We know that what moves China are the interests of increasing the accumulation of capital of its big monopolies, so opening the doors to imperialist interests means more subjugation and debt. To present the establishment of agreements with Chinese imperialism as an economic alternative for development is a new form of the left’s capitulation. It is not possible to “govern for the people” and “save São Paulo” by deepening colonial subjugation.

Guilherme Boulos’ visit to Chinese monopolies such as Huawei is taking place at the same time as he greeting sectors of the Brazilian bourgeoisie and trying to establish solid relations with Faria Lima [São Paulo’s financial center]. The acceptance of Marta Suplicy as vice-president, the search for support from sectors of the bourgeoisie, and the political relations he is establishing abroad, demonstrate not only his determination to form a government of class collaboration, but also his acceptance of the role of the Brazilian bourgeoisie as subordinate to various imperialisms. “In my government, no one will create difficulties for the sale of facilities,”[9] Boulos has already affirmed in a meeting with sectors of the bourgeoisie. The assets that Boulos has agreed to buy require the sale of the interests of the people of the city of São Paulo.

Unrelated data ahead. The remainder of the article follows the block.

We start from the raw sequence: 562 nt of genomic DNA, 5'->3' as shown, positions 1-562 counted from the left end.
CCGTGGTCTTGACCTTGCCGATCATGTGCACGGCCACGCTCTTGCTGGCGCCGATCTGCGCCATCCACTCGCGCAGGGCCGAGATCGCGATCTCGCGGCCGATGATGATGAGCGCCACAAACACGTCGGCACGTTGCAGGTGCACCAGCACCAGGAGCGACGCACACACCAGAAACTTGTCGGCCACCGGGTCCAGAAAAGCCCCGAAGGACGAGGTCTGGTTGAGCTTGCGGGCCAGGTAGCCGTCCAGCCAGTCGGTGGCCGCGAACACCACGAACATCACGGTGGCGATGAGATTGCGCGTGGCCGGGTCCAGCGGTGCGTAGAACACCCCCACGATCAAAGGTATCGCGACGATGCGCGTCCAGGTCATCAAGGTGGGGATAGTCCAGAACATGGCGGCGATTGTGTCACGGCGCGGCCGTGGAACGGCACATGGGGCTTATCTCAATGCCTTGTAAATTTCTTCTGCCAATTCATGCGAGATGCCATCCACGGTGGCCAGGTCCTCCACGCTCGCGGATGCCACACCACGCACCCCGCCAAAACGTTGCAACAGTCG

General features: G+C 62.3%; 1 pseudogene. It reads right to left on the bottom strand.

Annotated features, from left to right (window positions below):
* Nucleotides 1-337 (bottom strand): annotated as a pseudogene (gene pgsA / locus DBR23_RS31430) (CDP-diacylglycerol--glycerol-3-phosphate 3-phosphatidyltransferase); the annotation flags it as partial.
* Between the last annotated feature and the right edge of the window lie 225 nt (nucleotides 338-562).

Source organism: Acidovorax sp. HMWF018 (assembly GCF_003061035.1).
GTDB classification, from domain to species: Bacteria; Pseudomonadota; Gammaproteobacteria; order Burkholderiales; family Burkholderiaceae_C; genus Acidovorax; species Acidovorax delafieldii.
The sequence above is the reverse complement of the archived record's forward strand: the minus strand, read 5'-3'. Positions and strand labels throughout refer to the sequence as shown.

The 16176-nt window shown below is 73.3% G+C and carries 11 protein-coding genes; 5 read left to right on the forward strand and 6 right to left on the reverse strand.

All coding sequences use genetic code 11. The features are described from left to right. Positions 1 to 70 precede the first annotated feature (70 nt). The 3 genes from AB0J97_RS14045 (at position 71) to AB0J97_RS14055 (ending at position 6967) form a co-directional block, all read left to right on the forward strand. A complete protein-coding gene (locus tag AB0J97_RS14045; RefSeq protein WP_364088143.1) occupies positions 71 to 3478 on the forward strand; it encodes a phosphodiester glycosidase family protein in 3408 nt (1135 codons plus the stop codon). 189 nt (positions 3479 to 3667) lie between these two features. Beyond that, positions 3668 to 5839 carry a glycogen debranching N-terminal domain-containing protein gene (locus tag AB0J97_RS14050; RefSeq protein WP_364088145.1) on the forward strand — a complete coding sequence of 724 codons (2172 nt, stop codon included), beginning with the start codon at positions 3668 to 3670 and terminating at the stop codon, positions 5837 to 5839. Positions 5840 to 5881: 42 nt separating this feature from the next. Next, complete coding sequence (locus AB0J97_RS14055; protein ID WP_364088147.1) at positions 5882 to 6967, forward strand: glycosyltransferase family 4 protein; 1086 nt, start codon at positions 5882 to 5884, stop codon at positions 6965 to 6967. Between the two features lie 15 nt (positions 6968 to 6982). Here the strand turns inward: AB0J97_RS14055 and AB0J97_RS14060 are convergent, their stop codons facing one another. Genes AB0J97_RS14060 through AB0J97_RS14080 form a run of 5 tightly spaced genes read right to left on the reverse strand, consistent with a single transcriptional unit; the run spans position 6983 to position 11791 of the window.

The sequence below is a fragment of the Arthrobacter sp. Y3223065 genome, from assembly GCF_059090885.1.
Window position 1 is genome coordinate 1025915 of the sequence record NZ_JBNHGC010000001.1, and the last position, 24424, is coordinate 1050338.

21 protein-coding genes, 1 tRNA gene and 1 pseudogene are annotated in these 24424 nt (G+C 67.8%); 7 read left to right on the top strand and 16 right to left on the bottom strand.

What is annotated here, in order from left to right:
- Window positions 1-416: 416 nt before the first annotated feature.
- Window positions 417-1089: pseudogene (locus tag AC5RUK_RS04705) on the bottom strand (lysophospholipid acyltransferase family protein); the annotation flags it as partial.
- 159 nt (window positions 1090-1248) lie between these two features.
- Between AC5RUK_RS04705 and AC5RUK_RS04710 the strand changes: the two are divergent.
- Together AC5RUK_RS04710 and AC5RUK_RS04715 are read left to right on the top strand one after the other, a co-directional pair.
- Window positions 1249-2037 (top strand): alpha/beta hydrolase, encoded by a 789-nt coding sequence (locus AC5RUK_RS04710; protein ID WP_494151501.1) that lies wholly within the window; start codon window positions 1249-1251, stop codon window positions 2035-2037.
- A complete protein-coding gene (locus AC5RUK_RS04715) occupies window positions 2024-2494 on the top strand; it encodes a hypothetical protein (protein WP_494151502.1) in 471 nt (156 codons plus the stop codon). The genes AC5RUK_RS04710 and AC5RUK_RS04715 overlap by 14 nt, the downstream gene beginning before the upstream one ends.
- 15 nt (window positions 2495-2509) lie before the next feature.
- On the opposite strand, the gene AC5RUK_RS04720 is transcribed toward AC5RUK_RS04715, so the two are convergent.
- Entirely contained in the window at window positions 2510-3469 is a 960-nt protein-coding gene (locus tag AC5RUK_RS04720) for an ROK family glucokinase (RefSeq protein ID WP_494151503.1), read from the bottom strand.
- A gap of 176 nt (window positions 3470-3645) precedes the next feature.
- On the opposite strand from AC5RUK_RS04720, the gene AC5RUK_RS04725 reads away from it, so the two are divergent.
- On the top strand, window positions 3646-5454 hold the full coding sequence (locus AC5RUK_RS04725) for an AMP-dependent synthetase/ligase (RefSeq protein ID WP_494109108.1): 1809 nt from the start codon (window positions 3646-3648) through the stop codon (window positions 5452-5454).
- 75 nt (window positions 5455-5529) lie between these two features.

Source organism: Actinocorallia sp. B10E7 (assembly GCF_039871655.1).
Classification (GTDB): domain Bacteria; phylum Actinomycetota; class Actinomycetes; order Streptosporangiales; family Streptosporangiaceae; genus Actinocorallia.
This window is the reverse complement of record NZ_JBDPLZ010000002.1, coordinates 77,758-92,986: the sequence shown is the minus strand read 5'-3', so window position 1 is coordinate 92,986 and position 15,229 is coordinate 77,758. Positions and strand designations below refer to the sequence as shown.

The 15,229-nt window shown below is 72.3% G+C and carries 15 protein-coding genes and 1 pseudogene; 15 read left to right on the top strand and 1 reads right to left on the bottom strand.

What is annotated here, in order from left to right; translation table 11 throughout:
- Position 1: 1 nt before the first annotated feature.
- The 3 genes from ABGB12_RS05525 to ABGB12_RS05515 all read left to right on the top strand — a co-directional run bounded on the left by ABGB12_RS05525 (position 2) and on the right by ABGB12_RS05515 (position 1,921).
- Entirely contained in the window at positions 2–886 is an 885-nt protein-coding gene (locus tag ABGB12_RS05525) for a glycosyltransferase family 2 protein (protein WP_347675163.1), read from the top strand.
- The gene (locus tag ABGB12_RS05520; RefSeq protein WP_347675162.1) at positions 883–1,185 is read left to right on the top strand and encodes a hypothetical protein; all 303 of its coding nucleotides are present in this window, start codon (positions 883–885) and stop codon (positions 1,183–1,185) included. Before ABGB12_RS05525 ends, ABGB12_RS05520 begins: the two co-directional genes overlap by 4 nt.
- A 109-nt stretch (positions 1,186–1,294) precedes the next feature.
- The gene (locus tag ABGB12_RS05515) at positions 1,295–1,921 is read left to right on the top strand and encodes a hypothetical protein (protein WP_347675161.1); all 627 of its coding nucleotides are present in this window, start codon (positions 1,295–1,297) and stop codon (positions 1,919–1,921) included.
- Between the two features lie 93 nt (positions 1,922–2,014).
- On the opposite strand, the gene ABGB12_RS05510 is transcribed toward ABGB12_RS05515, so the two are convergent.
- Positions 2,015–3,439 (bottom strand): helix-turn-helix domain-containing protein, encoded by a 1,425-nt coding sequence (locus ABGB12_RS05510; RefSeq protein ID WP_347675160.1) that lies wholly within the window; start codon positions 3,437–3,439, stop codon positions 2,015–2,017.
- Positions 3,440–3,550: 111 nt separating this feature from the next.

The revolutionary left must affirm that in order to promote real development in Brazil, with better living conditions for the working class and the poor, it is essential to confront the imperialist countries and their monopolies.





[4] Preface to the French and German editions of Imperialism, the Highest Stage of Capitalism (1920).

[5] Lenin (1916) Imperialism, the Highest Stage of Capitalism.





Article first published in, 21/1/2024.